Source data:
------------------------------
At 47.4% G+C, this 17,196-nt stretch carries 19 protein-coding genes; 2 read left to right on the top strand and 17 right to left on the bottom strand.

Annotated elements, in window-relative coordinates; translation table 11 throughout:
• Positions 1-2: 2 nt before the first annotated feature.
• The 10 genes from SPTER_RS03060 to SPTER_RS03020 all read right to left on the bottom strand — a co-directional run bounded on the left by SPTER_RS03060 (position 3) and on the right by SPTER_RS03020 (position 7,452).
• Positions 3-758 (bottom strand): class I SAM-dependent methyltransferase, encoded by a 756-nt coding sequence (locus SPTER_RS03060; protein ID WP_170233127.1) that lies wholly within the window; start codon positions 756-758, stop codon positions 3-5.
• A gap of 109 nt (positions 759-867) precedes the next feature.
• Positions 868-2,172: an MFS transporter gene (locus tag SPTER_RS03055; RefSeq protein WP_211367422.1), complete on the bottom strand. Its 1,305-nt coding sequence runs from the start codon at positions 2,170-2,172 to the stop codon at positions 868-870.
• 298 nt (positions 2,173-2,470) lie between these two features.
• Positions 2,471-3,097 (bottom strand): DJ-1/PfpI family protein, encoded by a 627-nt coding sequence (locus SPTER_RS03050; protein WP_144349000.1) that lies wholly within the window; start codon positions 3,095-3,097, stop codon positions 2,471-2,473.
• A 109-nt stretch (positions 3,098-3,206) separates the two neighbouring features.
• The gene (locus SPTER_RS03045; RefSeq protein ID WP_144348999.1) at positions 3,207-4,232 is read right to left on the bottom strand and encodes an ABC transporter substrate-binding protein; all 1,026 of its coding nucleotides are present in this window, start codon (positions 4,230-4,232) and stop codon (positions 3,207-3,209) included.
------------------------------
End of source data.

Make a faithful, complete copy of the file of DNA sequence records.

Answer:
At 47.4% G+C, this 17,196-nt stretch carries 19 protein-coding genes; 2 read left to right on the top strand and 17 right to left on the bottom strand.

Annotated elements, in window-relative coordinates; translation table 11 throughout:
• Positions 1-2: 2 nt before the first annotated feature.
• The 10 genes from SPTER_RS03060 to SPTER_RS03020 all read right to left on the bottom strand — a co-directional run bounded on the left by SPTER_RS03060 (position 3) and on the right by SPTER_RS03020 (position 7,452).
• Positions 3-758 (bottom strand): class I SAM-dependent methyltransferase, encoded by a 756-nt coding sequence (locus SPTER_RS03060; protein ID WP_170233127.1) that lies wholly within the window; start codon positions 756-758, stop codon positions 3-5.
• A gap of 109 nt (positions 759-867) precedes the next feature.
• Positions 868-2,172: an MFS transporter gene (locus tag SPTER_RS03055; RefSeq protein WP_211367422.1), complete on the bottom strand. Its 1,305-nt coding sequence runs from the start codon at positions 2,170-2,172 to the stop codon at positions 868-870.
• 298 nt (positions 2,173-2,470) lie between these two features.
• Positions 2,471-3,097 (bottom strand): DJ-1/PfpI family protein, encoded by a 627-nt coding sequence (locus SPTER_RS03050; protein WP_144349000.1) that lies wholly within the window; start codon positions 3,095-3,097, stop codon positions 2,471-2,473.
• A 109-nt stretch (positions 3,098-3,206) separates the two neighbouring features.
• The gene (locus SPTER_RS03045; RefSeq protein ID WP_144348999.1) at positions 3,207-4,232 is read right to left on the bottom strand and encodes an ABC transporter substrate-binding protein; all 1,026 of its coding nucleotides are present in this window, start codon (positions 4,230-4,232) and stop codon (positions 3,207-3,209) included.